reasons that I can no longer explain, I held off on watching Doctor
Who for a long time. I may have been scared to jump into a show with
decades of continuity, or I might just have been resisting in a vain
attempt to be cooler than my friends.
on by boredom and with a bit of stay-cation on the horizon, I
decided to jump in a couple of weeks ago. I started with the 2005
revival showcasing the adventures of the Ninth Doctor and was
immediately hooked. I particularly love the way the show deals with
using the limitations of television within the story, weaving time
travel and making the doctor part of a species that regenerates
itself to explain the ever changing face of the doctor.
provides us with the lead story in Doctor Who Classics #5 (a reprint
that was originally presented in Doctor Who Magazine #139). Hearing
Morrison talk about his process might lead one to think him mad,
which may well be the case. Regardless of the state of his psyche,
Morrison is by any standard one of the most influential comic
writers of our generation. Some people (myself included) love him,
and others find him to be too weird.
One of the
criticisms leveled at Morrison which does have some validity is that
sometimes his comics can be slow to build up, leaving one with a
whole lot of weirdness and only a vague sense of what the story is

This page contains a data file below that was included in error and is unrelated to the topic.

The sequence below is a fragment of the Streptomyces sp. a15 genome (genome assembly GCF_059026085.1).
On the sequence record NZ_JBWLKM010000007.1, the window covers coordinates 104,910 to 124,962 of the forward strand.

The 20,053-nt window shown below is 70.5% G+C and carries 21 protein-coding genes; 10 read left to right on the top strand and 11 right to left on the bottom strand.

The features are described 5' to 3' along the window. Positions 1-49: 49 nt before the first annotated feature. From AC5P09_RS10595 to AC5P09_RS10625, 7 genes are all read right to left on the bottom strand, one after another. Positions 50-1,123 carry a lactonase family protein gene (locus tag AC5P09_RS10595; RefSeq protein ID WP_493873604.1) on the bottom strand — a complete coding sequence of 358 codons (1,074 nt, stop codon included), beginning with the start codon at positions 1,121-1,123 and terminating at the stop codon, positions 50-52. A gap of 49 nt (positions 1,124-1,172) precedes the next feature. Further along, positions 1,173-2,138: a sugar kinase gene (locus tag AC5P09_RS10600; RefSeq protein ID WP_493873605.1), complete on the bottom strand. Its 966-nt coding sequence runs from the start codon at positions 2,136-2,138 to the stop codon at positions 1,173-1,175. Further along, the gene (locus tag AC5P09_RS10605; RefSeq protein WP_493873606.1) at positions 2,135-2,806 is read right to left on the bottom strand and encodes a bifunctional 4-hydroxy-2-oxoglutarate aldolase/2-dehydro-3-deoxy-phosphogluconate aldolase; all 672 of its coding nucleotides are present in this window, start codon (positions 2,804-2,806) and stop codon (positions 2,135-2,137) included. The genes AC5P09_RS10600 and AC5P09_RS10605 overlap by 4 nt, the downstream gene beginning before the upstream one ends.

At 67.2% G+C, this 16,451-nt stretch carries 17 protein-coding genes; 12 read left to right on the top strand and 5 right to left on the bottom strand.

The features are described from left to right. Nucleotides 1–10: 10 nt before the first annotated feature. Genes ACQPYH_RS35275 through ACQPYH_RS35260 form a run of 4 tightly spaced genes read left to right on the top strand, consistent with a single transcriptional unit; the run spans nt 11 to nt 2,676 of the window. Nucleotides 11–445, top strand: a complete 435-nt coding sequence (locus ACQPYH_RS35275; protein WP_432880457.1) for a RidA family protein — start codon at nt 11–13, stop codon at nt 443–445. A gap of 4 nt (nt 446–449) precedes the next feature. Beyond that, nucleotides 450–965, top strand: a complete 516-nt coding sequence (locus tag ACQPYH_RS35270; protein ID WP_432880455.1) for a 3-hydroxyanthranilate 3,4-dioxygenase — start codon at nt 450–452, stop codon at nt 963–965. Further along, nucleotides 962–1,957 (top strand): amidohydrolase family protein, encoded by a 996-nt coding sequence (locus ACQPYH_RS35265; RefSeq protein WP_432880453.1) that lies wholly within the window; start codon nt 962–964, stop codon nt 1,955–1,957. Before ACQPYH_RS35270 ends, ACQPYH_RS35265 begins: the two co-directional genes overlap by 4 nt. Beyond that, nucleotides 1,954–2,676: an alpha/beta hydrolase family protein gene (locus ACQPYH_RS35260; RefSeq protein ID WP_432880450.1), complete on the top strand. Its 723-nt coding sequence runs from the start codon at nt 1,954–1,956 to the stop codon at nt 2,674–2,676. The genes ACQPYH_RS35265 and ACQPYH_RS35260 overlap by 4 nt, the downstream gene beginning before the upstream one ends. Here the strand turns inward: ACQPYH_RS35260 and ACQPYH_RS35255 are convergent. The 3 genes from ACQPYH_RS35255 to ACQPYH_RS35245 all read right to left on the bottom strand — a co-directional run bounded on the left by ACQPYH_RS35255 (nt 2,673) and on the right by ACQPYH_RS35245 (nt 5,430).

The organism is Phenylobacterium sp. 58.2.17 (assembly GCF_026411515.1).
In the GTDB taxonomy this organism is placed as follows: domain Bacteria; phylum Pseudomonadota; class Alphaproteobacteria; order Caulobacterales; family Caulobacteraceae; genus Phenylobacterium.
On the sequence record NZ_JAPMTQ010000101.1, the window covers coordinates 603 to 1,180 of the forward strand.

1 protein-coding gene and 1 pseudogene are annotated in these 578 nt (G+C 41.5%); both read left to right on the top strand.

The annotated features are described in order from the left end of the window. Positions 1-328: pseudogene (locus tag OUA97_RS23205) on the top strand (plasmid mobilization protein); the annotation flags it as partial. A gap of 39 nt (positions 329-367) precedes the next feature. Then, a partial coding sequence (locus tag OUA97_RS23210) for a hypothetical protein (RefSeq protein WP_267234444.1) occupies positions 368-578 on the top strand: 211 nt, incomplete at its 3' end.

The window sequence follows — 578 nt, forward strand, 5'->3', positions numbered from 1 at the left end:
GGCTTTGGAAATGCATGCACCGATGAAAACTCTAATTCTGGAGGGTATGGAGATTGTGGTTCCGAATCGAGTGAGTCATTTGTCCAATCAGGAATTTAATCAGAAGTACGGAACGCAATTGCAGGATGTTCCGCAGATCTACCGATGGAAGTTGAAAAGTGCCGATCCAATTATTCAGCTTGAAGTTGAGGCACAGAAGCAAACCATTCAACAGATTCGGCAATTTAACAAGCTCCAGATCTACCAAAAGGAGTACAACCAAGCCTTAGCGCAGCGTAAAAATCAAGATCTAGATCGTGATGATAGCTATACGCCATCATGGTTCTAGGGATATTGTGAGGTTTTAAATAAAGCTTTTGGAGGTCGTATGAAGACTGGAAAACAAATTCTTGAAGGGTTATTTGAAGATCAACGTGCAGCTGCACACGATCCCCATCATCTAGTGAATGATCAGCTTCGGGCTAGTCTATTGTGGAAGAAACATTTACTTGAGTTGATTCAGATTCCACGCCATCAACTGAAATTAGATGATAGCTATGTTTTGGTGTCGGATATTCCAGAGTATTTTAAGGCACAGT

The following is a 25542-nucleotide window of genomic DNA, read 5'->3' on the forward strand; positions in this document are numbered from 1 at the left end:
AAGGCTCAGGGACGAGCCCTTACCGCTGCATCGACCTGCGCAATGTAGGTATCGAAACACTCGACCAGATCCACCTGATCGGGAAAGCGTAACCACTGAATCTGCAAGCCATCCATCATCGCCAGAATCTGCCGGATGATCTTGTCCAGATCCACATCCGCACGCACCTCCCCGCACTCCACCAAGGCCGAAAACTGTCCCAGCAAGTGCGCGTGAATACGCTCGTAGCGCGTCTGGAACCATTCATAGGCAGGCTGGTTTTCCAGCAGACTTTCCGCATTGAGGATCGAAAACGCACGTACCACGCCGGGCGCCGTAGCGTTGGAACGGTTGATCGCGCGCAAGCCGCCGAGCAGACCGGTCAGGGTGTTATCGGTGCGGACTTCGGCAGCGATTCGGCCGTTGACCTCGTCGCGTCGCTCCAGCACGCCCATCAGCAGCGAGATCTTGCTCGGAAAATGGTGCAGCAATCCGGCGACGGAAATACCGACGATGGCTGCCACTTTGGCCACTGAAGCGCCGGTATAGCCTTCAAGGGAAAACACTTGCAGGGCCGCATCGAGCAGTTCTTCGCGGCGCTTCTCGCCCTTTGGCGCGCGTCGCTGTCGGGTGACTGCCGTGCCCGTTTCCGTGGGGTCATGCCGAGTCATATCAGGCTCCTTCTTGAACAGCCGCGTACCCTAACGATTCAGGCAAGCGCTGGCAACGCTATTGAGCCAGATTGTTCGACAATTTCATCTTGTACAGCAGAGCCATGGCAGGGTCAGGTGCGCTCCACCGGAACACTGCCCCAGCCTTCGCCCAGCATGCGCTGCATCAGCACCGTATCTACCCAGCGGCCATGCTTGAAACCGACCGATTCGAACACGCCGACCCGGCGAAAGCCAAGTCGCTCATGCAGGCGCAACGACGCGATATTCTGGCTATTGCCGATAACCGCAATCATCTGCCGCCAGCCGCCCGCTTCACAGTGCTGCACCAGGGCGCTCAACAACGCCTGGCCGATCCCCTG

as we wait for him to weave together some grand story arc that may
play out over the course of years. Not so in this comic, here we are
presented with an 8 page Morrison tale, featuring all the high
concept weirdness one expects from Morrison, but in a more condensed
The story revolves
around the doctor helping a life form that exists on a level
completely different from the ones we typically associate with
intelligent life. Itís short, sweet, and full of the high concept
weirdness we expect from Morrison.
provides art for the tale, and thereís little more to say than that
he breathes life into the story, lending a realism to the fantastic
worlds featured in this story as only he can.
The second story
is a Sci-fi ghost tale written by Dan Abnett with art by John
Ridgeway. Itís a tightly paced story that evokes the Aliens movies,
a kind of space ghost story featuring space marines trying to
unravel the mysteries of a planetís inhabitants. Itís a pretty quick
story, and one that offers few surprises, and instead focuses on
simply being good, a goal with which it accomplishes.
Iíve always loved
anthology comics and Dr. Who Classic #5 is a prime example of why.
You get two high quality stories from top shelf creators that
appeals to fans of the creators involved and the property theyíre